Notwithstanding the too little too late dimensions of the gesture, the step must be acknowledged as a unique acceptance of responsibility for what becomes of Nigeria. After all it is trite to reiterate that Nigeria is a sole and exclusive creation of the British empire and for no better reason than the administrative convenience of colonial exploitation. In and of itself this is sufficient reason to hold the British accountable for the failure of the Nigerian experiment. It may be a jaded refrain but how do you create a country with no better originating mores than the utility of exploitation – as documented in white and black in the colonial archives .
It gets worse. This bad beginning was relentlessly reinforced with colonial insemination of hate and division among their Nigerian colonial subjects. “‘Lugard certainly left a legacy of dottiness and nasty racism behind him…his fabrications still colour Whitehall’s attitudes to Nigeria, which can be summed up as pale-skinned Moslem North good, black-skinned Christian South bad*
“By 1914, modern Nigeria came into being under an autocratic Governor, Sir Frederick Lugard, who succeeded in isolating one Nigerian group from the other….It was Charles Temple, the senior resident in the North and his racist fellow traveller, Sir Richmond Palmer, who indoctrinated Northern emirs about their total difference, not only politically, but even racially from their Southern compatriots. Sir Theodore Adams went as far as to say, in 1941, that the emirs considered the Northern provinces as a separate country and that enforced cooperation with the South would lead to a demand for ‘Pakistan”. ….in administration, in land policy, in a dozen different fields of colonial government, the administration reinforced not the unity of the colony, but the differences between North and South” noted Nigerian historians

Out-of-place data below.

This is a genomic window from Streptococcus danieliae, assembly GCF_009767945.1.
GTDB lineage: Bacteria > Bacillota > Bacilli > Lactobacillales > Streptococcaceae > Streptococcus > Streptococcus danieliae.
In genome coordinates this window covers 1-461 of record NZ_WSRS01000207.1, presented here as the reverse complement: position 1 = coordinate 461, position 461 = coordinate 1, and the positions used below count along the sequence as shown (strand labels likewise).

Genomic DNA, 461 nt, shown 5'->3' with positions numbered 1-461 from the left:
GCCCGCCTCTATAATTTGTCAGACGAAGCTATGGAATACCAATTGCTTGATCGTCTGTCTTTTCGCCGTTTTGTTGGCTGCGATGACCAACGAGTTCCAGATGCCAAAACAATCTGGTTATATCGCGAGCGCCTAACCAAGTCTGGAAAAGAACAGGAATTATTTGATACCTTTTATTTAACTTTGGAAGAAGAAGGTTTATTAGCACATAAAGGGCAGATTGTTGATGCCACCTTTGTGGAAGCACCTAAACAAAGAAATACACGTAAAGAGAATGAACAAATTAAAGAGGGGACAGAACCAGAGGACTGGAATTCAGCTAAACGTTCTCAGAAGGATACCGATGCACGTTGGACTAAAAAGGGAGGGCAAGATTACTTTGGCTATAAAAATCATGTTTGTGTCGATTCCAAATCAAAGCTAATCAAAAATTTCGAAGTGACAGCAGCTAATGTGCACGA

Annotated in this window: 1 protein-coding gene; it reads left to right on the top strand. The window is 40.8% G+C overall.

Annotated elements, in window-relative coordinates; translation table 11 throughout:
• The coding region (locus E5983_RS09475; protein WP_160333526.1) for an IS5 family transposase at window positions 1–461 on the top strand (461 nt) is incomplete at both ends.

As the Nigerian political crisis snowballs, the logic of neo colonialism and globalisation has highlighted the imperative of the intervention of the international community. No critical member of the international community owe the obligation for such intervention than the United Kingdom, UK, at least as atonement for the many mishaps it has foisted on the country. Britain will not be choosing the Nigerian president for us and Obi or any igbo for that matter will probably not become president but a positive momentum has been generated the end of which no one can predict.